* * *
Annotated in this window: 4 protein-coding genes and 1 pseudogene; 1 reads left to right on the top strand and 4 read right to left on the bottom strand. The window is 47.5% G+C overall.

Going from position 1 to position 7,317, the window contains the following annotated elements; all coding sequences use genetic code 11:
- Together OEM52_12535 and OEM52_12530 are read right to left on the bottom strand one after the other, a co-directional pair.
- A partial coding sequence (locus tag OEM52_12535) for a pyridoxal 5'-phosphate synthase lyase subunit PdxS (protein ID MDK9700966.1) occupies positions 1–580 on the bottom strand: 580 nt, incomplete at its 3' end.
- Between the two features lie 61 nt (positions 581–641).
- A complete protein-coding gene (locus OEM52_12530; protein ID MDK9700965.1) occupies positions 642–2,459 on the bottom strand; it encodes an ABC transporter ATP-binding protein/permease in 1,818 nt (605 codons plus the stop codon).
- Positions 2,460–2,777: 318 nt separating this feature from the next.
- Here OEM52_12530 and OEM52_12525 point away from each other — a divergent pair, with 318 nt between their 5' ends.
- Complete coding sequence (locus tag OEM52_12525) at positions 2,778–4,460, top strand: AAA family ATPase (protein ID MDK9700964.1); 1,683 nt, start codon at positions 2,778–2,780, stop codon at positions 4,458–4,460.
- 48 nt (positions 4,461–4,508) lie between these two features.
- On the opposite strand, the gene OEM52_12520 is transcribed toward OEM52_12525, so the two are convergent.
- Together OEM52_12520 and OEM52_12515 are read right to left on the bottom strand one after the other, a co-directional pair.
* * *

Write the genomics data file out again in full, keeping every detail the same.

Annotated in this window: 4 protein-coding genes and 1 pseudogene; 1 reads left to right on the top strand and 4 read right to left on the bottom strand. The window is 47.5% G+C overall.

Going from position 1 to position 7,317, the window contains the following annotated elements; all coding sequences use genetic code 11:
- Together OEM52_12535 and OEM52_12530 are read right to left on the bottom strand one after the other, a co-directional pair.
- A partial coding sequence (locus tag OEM52_12535) for a pyridoxal 5'-phosphate synthase lyase subunit PdxS (protein ID MDK9700966.1) occupies positions 1–580 on the bottom strand: 580 nt, incomplete at its 3' end.
- Between the two features lie 61 nt (positions 581–641).
- A complete protein-coding gene (locus OEM52_12530; protein ID MDK9700965.1) occupies positions 642–2,459 on the bottom strand; it encodes an ABC transporter ATP-binding protein/permease in 1,818 nt (605 codons plus the stop codon).
- Positions 2,460–2,777: 318 nt separating this feature from the next.
- Here OEM52_12530 and OEM52_12525 point away from each other — a divergent pair, with 318 nt between their 5' ends.
- Complete coding sequence (locus tag OEM52_12525) at positions 2,778–4,460, top strand: AAA family ATPase (protein ID MDK9700964.1); 1,683 nt, start codon at positions 2,778–2,780, stop codon at positions 4,458–4,460.
- 48 nt (positions 4,461–4,508) lie between these two features.
- On the opposite strand, the gene OEM52_12520 is transcribed toward OEM52_12525, so the two are convergent.
- Together OEM52_12520 and OEM52_12515 are read right to left on the bottom strand one after the other, a co-directional pair.